Published in: Journal of Social Entrepreneurship
Cited as: Schaefer, K., K. Kearins and P. D. Corner (2020). “How Social Entrepreneurs’ Inner Realities Shape Value Creation.” Journal of Social Entrepreneurship: 1-20.
This paper empirically examines how social entrepreneurs’ inner realities – thoughts, feelings, self-awareness – shape the entrepreneurial value creation process. A qualitative research design was used to induce theory. Evidence shows social entrepreneurs engaged in practices that increased awareness of both positive and negative aspects of their inner realities. Positive aspects tended to enable generative value creation mechanisms and lead to positive social/environmental outcomes; negative aspects tended to interfere and lead to unintended negative outcomes. Key contributions include a fuller picture of the value creation process from multiple levels – individual, enterprise, wider environment – while considering social entrepreneurs’ exterior and interior dimensions.
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Recommendations from this resource
1. This paper advocates a more balanced approach to future (social) entrepreneurship research that considers entrepreneurs’ positive and negative internal (e.g. metacognitive, cognitive, emotional) and external (e.g. behavioural) aspects.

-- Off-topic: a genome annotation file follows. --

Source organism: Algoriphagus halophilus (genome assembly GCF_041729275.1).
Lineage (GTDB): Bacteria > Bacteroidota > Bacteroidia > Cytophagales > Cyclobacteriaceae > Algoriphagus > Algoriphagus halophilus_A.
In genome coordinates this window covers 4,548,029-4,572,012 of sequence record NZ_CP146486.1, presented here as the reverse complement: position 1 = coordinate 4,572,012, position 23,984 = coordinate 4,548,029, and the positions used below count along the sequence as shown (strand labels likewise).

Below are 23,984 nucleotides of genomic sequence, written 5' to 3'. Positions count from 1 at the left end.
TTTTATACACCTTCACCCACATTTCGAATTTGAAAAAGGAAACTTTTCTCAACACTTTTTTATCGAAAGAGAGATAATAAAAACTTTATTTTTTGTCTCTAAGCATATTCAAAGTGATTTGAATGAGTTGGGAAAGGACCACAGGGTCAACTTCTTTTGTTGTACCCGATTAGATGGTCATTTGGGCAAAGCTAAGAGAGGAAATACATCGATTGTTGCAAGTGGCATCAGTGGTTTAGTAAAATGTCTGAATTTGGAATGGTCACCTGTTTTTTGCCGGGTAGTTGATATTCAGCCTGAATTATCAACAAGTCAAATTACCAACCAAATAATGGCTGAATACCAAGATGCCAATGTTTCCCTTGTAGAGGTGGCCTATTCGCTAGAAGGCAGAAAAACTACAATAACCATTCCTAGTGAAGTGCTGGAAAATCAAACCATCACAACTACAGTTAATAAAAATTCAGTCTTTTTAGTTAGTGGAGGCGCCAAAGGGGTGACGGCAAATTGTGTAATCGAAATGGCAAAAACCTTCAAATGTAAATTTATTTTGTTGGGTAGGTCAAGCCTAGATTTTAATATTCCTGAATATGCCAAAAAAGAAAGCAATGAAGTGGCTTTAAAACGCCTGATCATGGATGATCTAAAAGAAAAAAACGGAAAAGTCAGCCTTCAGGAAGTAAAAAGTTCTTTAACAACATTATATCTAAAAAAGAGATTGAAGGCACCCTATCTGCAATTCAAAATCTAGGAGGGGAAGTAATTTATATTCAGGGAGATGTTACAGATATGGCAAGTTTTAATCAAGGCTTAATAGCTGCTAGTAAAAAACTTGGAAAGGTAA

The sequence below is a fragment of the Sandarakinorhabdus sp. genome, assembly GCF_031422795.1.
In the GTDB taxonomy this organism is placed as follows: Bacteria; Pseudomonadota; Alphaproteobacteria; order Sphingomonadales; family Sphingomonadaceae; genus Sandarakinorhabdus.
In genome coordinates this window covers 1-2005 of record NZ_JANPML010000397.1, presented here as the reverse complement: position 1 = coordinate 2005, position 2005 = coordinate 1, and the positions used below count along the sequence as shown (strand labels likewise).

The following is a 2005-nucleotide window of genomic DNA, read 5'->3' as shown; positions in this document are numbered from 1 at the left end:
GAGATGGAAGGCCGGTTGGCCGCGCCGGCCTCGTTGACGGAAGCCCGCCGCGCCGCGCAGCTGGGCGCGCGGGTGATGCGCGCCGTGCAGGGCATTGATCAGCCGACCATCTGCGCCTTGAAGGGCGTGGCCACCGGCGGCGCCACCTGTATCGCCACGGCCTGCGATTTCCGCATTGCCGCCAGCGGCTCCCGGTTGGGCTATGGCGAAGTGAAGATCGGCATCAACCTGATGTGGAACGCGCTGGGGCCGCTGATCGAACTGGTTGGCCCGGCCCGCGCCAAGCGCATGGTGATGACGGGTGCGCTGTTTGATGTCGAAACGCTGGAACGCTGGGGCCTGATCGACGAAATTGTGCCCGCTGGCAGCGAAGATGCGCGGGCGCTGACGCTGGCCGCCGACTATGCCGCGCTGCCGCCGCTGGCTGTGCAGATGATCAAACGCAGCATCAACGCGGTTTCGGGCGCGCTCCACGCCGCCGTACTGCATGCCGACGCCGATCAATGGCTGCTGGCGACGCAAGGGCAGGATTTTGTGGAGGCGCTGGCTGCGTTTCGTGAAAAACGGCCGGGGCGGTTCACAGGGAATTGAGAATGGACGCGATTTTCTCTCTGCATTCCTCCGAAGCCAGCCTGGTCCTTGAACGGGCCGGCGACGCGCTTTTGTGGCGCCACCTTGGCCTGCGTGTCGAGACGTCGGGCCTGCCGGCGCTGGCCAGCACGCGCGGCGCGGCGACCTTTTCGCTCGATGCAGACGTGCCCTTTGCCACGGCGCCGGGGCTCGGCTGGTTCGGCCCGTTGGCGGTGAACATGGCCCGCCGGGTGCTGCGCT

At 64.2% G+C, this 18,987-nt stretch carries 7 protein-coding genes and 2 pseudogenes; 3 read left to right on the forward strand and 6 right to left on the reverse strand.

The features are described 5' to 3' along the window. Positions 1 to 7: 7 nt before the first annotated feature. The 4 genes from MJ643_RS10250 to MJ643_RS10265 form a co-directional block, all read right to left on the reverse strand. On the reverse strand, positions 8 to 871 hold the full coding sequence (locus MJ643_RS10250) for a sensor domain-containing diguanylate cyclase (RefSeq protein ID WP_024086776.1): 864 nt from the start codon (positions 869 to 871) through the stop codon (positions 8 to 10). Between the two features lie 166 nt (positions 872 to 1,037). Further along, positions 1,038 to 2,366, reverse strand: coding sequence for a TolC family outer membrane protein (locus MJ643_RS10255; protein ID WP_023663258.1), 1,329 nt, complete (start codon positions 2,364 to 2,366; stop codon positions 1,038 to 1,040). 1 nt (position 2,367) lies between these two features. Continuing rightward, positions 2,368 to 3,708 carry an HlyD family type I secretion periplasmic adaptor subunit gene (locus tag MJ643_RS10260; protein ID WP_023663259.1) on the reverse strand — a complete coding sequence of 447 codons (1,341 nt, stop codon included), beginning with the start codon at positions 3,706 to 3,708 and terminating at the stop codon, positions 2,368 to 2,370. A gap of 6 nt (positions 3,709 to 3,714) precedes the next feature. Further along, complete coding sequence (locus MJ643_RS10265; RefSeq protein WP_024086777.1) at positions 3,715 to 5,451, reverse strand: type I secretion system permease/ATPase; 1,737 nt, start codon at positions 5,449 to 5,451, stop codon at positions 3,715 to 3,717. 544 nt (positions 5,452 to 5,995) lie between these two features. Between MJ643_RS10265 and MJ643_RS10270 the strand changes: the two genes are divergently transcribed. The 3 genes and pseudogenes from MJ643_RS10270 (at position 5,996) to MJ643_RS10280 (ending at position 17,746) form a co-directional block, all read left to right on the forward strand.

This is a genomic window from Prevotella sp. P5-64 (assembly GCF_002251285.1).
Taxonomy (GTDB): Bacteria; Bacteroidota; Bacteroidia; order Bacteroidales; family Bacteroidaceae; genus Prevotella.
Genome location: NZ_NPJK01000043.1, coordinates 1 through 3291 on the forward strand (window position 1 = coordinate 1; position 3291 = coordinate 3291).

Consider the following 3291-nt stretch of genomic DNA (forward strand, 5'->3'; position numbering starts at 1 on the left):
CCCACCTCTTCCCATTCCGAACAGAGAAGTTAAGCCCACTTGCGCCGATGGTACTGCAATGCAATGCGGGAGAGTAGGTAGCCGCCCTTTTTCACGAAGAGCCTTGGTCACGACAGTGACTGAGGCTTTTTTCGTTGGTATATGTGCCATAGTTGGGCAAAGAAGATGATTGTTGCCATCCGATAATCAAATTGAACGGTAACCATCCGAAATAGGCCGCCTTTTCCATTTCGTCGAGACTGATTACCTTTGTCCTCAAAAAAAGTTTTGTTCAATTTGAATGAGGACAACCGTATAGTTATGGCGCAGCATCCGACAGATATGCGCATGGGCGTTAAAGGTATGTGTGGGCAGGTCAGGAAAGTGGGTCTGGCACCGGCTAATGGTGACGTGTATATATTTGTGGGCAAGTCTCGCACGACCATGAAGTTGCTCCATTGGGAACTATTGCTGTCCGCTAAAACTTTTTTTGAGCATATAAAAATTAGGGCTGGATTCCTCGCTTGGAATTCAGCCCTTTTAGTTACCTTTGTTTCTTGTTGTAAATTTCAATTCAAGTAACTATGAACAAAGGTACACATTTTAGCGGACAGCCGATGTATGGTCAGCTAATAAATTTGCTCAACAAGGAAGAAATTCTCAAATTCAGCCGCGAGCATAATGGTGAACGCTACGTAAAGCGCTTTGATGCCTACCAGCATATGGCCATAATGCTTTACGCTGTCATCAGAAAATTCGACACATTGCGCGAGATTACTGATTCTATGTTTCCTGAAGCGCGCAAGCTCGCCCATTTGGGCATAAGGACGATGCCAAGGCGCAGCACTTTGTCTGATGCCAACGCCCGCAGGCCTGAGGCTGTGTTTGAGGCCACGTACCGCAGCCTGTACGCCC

2. Future research might explore the interactions between the interior and exterior dimensions in the context of social entrepreneurship.
3. Future research could examine the surfaced mechanisms and the process model in large sample, hypothesis-testing studies.
This research encourages entrepreneurs to take the time to self-regulate through self-awareness practices especially when experiencing stress, time pressure, and disempowering thoughts and feelings.
This paper advocates that educators should take a more holistic approach to developing social entrepreneurs that encompass individuals’ mental, emotional, spiritual and physical dimensions. Holistic training programmes could increase attention to social entrepreneurs’ thoughts and feelings, and enhance individuals’ awareness of limiting cognitive and emotional patterns. Such training alongside training in business start-up, marketing, and finance could enable more effective social and environmental value generation.